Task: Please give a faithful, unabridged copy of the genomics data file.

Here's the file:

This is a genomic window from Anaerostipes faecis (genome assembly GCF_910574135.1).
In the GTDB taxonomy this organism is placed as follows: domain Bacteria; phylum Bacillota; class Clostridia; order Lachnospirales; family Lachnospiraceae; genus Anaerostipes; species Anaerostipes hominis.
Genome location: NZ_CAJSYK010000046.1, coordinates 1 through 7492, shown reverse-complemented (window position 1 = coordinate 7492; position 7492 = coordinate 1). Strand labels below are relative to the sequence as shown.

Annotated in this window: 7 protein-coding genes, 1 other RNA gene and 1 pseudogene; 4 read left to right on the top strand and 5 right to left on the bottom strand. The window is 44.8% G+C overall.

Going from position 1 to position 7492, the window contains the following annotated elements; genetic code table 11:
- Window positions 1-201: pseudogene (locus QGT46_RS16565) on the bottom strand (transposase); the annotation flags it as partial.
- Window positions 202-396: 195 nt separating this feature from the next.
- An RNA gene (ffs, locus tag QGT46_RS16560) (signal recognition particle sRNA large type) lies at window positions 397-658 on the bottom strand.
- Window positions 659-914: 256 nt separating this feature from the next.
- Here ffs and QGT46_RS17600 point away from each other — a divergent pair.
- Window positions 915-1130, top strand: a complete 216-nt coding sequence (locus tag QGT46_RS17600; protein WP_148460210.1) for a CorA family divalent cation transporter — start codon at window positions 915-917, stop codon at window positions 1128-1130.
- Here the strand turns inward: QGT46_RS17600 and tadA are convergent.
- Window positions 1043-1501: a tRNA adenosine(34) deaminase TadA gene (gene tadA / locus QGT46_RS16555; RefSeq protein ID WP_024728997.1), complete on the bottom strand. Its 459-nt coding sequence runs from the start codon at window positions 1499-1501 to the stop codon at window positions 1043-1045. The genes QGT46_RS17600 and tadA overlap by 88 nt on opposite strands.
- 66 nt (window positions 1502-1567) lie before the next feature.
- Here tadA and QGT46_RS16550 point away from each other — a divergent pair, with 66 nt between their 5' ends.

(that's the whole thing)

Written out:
This is a genomic window from Anaerostipes faecis (genome assembly GCF_910574135.1).
In the GTDB taxonomy this organism is placed as follows: domain Bacteria; phylum Bacillota; class Clostridia; order Lachnospirales; family Lachnospiraceae; genus Anaerostipes; species Anaerostipes hominis.
Genome location: NZ_CAJSYK010000046.1, coordinates 1 through 7492, shown reverse-complemented (window position 1 = coordinate 7492; position 7492 = coordinate 1). Strand labels below are relative to the sequence as shown.

Annotated in this window: 7 protein-coding genes, 1 other RNA gene and 1 pseudogene; 4 read left to right on the top strand and 5 right to left on the bottom strand. The window is 44.8% G+C overall.

Going from position 1 to position 7492, the window contains the following annotated elements; genetic code table 11:
- Window positions 1-201: pseudogene (locus QGT46_RS16565) on the bottom strand (transposase); the annotation flags it as partial.
- Window positions 202-396: 195 nt separating this feature from the next.
- An RNA gene (ffs, locus tag QGT46_RS16560) (signal recognition particle sRNA large type) lies at window positions 397-658 on the bottom strand.
- Window positions 659-914: 256 nt separating this feature from the next.
- Here ffs and QGT46_RS17600 point away from each other — a divergent pair.
- Window positions 915-1130, top strand: a complete 216-nt coding sequence (locus tag QGT46_RS17600; protein WP_148460210.1) for a CorA family divalent cation transporter — start codon at window positions 915-917, stop codon at window positions 1128-1130.
- Here the strand turns inward: QGT46_RS17600 and tadA are convergent.
- Window positions 1043-1501: a tRNA adenosine(34) deaminase TadA gene (gene tadA / locus QGT46_RS16555; RefSeq protein ID WP_024728997.1), complete on the bottom strand. Its 459-nt coding sequence runs from the start codon at window positions 1499-1501 to the stop codon at window positions 1043-1045. The genes QGT46_RS17600 and tadA overlap by 88 nt on opposite strands.
- 66 nt (window positions 1502-1567) lie before the next feature.
- Here tadA and QGT46_RS16550 point away from each other — a divergent pair, with 66 nt between their 5' ends.